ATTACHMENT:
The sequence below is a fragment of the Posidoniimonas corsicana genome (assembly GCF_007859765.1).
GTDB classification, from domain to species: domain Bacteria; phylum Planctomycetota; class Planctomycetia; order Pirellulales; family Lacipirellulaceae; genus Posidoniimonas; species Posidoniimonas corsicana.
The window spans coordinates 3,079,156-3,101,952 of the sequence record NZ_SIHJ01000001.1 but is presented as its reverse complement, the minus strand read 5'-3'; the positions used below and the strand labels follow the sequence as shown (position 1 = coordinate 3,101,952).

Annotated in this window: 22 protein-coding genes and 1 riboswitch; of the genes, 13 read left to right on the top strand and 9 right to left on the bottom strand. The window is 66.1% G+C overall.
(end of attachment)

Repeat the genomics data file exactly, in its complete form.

The sequence below is a fragment of the Posidoniimonas corsicana genome (assembly GCF_007859765.1).
GTDB classification, from domain to species: domain Bacteria; phylum Planctomycetota; class Planctomycetia; order Pirellulales; family Lacipirellulaceae; genus Posidoniimonas; species Posidoniimonas corsicana.
The window spans coordinates 3,079,156-3,101,952 of the sequence record NZ_SIHJ01000001.1 but is presented as its reverse complement, the minus strand read 5'-3'; the positions used below and the strand labels follow the sequence as shown (position 1 = coordinate 3,101,952).

Annotated in this window: 22 protein-coding genes and 1 riboswitch; of the genes, 13 read left to right on the top strand and 9 right to left on the bottom strand. The window is 66.1% G+C overall.